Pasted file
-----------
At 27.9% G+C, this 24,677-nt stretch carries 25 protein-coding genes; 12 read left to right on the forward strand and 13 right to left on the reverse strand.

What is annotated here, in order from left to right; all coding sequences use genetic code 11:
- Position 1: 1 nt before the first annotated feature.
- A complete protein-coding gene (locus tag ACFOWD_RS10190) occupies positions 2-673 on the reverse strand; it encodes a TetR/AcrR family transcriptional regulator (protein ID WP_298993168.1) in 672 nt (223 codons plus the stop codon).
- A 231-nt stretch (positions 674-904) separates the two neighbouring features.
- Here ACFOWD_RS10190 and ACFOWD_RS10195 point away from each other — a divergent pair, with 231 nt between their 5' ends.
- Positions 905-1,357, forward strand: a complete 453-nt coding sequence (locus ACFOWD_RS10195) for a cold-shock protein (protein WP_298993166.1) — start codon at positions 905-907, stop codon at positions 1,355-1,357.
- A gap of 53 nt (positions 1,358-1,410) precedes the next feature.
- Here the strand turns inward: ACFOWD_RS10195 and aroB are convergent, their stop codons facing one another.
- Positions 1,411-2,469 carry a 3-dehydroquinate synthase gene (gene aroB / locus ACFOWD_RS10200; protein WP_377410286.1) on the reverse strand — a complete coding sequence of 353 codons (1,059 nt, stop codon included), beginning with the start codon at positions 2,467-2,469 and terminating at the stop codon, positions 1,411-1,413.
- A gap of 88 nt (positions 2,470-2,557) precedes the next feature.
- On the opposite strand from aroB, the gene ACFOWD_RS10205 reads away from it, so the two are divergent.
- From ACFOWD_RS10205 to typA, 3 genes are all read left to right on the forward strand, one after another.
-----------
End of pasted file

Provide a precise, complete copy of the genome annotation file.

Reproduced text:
At 27.9% G+C, this 24,677-nt stretch carries 25 protein-coding genes; 12 read left to right on the forward strand and 13 right to left on the reverse strand.

What is annotated here, in order from left to right; all coding sequences use genetic code 11:
- Position 1: 1 nt before the first annotated feature.
- A complete protein-coding gene (locus tag ACFOWD_RS10190) occupies positions 2-673 on the reverse strand; it encodes a TetR/AcrR family transcriptional regulator (protein ID WP_298993168.1) in 672 nt (223 codons plus the stop codon).
- A 231-nt stretch (positions 674-904) separates the two neighbouring features.
- Here ACFOWD_RS10190 and ACFOWD_RS10195 point away from each other — a divergent pair, with 231 nt between their 5' ends.
- Positions 905-1,357, forward strand: a complete 453-nt coding sequence (locus ACFOWD_RS10195) for a cold-shock protein (protein WP_298993166.1) — start codon at positions 905-907, stop codon at positions 1,355-1,357.
- A gap of 53 nt (positions 1,358-1,410) precedes the next feature.
- Here the strand turns inward: ACFOWD_RS10195 and aroB are convergent, their stop codons facing one another.
- Positions 1,411-2,469 carry a 3-dehydroquinate synthase gene (gene aroB / locus ACFOWD_RS10200; protein WP_377410286.1) on the reverse strand — a complete coding sequence of 353 codons (1,059 nt, stop codon included), beginning with the start codon at positions 2,467-2,469 and terminating at the stop codon, positions 1,411-1,413.
- A gap of 88 nt (positions 2,470-2,557) precedes the next feature.
- On the opposite strand from aroB, the gene ACFOWD_RS10205 reads away from it, so the two are divergent.
- From ACFOWD_RS10205 to typA, 3 genes are all read left to right on the forward strand, one after another.